Wayne County Sheriff Benny Napoleon, left, Mike Duggan )
I ran into a longtime observer of Detroit politics last week and asked him the standard, seasonal question: What do you think about the mayor’s race?
“What mayor’s race?” he replied. “It’s nonexistent.”
Of all the curious things that have happened in Detroit politics this year, the fizzling of what was supposed to be a rock ’em, sock ’em mayoral campaign is among the most baffling.
After a news-chocked primary marked by serial lawsuits, the bumping from the ballot of the front-runner and a stunning write-in victory, the general election contest has been a bore, at least so far.
You can go days without hearing or reading anything significant about the campaign, and then it’s usually the announcement of an endorsement by some group of one candidate or the other.
With a month to go, this has yet to turn into the racially charged slug-fest between two heavyweight candidates.
It’s playing more like a suburban school board race.
Mike Duggan seems ready to walk into City Hall as the first white mayor in 40 years without Benny Napoleon slowing him down at all.
So where is Benny? I get almost daily updates from the Duggan camp, but hardly ever see anything from Napoleon.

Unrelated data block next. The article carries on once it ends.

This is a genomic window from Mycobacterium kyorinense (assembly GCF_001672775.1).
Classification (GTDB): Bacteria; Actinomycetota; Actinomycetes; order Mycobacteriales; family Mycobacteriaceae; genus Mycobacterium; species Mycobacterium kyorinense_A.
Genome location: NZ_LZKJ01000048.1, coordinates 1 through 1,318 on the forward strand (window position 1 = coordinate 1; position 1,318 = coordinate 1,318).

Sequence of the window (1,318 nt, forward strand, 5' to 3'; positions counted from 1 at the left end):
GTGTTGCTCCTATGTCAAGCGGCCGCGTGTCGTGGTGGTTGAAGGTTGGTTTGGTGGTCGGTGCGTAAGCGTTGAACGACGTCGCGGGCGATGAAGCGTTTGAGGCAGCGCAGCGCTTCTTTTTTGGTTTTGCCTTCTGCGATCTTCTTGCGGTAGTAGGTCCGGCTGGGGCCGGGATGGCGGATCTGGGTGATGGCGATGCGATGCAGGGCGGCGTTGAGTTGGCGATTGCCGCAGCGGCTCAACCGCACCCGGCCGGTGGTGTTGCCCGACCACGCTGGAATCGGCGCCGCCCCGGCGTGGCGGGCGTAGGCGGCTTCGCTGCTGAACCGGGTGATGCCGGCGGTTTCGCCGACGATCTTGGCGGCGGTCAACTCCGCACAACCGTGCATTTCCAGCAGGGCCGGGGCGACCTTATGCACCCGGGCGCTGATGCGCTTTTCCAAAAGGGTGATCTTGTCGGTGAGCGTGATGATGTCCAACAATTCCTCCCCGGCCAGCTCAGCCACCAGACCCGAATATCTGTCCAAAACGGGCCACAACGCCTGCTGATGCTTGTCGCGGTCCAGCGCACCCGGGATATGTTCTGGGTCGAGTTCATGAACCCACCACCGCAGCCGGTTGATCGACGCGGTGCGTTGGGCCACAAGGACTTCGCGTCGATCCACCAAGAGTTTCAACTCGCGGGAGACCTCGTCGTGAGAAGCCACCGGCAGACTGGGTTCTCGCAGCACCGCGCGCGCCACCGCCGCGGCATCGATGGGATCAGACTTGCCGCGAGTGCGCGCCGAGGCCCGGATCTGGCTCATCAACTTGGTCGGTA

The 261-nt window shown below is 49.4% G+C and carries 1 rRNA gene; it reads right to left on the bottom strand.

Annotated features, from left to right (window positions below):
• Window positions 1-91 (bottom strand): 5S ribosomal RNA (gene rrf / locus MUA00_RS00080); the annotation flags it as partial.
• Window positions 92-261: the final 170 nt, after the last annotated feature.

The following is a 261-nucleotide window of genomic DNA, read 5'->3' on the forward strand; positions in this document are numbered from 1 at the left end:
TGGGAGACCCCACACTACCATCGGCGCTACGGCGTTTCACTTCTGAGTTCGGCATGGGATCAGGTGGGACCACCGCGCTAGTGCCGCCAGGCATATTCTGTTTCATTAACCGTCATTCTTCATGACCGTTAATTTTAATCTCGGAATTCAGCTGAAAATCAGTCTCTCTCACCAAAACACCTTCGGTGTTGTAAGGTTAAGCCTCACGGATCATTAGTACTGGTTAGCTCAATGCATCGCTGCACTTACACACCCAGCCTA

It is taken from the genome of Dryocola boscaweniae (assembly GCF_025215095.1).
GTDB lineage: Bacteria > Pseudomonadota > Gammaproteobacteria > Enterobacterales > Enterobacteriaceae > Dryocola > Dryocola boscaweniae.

The Wayne County sheriff hasn’t exhibited the passion I’d expect from someone who’s worked his way up the political ladder and now has a shot at becoming mayor of his hometown.
Perhaps the thumping he took in the primary — how do you lose by 23 points to a write-in challenger? — took the starch out of him.
Before Aug. 6, Napoleon thought he had the mayor’s office in the bag. And then suddenly he didn’t.
He doesn’t seem to know how to relight the fire beneath his campaign.
Napoleon got caught short by the overwhelming response to Duggan’s “change” message, and even after seeing how hungry voters are for a leader who will vanquish the status quo, he hasn’t pivoted in that direction.
His latest commercials bearing the grammatically challenged slogan “We must have forgot” continue the failed “I’m from here, he’s not” theme of the primary.
It didn’t work all summer, and it isn’t working in the fall.
Nor are voters responding to the not-so-subtle racial pitches by Detroit ministers who back the sheriff.
That’s a tactic that always worked before. When Coleman Young got through with Ernest Browne in their mayoral match-up in 1977, even Browne thought he was white.
There’s something going on with the electorate this time that Duggan has figured out and Napoleon hasn’t yet.
There’s still time for this race to explode. Remember that Kwame Kilpatrick was thumped by Freman Hendrix in his re-election primary, then rallied his supporters to pull off a big win in the fall.
But if it’s going to happen, Napoleon has to stop lumbering and break into a run.
Follow Nolan Finley at detroitnews.com/finley, on Twitter at nolanfinleydn, on Facebook at nolanfinleydetnews and watch him at 7:30 p.m. Fridays on “MiWeek” on Detroit Public TV, Channel 56.